A Liveable Neighbourhood (also known as a Low Traffic Neighbourhood) can transform areas dominated by vehicles and open up streets for community use. They enable more people to travel actively and sustainably on foot, by bike and on public transport. 

They also provide the opportunity to create new green spaces, and have been shown to increase physical activity, benefit local businesses through increased footfall and higher spend, reduce local crime, improve air quality, increase social interactions between neighbours and strengthen communities. 

The Hanover and Tarner Liveable Neighbourhood will introduce measures to cut rat running and support active and sustainable travel while maintaining access for residents and businesses. 

A road with cars parked on both sides with a bollard, plant and bicycles at one end

Modal filters

These are usually one or more bollards or planters that stop motor vehicles accessing a particular route through an area. 

Modal filters can also include signage to make it clear what sort of vehicles can enter a liveable neighbourhood area. There may also be cameras to monitor traffic that enters. 



Artists images of two cycle hangars, one of them is open and both have the words ‘residents’ cycle hangar on them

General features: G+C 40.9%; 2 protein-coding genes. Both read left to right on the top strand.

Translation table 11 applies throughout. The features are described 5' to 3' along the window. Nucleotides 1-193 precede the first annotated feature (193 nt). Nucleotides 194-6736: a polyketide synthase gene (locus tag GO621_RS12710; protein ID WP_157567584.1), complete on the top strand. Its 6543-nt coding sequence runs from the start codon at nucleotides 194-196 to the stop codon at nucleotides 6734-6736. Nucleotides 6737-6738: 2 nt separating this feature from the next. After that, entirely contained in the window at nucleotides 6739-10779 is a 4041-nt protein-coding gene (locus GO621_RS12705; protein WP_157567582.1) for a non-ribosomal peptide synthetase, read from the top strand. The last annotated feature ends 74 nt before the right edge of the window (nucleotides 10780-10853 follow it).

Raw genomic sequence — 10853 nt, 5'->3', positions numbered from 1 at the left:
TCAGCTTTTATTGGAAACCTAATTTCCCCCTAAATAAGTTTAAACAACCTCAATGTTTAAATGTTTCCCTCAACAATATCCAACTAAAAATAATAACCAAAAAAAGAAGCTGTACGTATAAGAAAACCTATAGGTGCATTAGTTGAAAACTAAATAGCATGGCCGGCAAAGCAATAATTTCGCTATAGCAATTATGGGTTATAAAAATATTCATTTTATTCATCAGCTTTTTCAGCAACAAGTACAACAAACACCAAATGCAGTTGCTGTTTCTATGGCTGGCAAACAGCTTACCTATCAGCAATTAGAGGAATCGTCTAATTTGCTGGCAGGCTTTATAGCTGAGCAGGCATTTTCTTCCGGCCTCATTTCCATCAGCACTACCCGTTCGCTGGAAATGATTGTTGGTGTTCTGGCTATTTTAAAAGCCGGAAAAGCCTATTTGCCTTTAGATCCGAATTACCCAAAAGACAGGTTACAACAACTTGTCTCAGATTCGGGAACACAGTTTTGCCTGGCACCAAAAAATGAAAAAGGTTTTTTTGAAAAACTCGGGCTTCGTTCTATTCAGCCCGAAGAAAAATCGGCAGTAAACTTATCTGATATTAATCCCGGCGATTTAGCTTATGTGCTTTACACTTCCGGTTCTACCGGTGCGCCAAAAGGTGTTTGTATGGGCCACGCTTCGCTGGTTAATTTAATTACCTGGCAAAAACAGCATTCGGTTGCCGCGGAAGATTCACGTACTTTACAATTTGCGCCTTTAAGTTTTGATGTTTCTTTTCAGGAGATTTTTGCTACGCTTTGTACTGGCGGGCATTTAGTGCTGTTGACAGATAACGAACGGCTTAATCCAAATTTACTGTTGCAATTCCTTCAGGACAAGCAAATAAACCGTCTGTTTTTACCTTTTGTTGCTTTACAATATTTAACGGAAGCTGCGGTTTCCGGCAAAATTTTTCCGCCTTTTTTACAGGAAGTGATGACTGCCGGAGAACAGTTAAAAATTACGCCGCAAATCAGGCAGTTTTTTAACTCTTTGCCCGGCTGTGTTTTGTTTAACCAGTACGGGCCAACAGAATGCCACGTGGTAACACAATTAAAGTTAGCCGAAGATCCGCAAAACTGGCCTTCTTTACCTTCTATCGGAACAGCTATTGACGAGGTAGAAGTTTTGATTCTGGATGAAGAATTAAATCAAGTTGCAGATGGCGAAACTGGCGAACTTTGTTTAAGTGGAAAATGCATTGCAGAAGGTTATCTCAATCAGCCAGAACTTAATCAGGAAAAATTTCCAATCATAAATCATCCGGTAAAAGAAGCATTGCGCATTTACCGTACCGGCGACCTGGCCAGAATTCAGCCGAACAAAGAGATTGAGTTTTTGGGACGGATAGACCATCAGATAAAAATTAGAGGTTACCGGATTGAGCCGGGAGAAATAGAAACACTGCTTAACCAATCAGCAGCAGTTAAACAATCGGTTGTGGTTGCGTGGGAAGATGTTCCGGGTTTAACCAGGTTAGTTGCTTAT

Cycle hangars

Through a separate project we are installing on-street cycle hangars for residents to park their bikes securely near their homes. 

A cycle hangar gives on-street parking for up to 6 bikes that residents can rent a space from.  

The hangars are covered, secure and accessible via an app. 

Find out more about cycle hangars.



A bus on a road with a blue sign and the words ‘Bus gate’ painted on the road

Bus gate

A bus gate is an area which only buses and authorised vehicles can travel through as shown by appropriate signage.

Only buses, cycles, private hire vehicles, taxis and exempt emergency vehicles can drive through a bus gate. 

All road users must observe and comply with the signs at each location to avoid receiving a fine. 

Find out more about bus gates.



A road with wooden benches, decking and plants and a building in the background


A parklet is typically a green space which occupies one or more parking bays. 

They can be used as an opportunity for someone to stop, sit and rest. 

(picture credit: Meristem Design)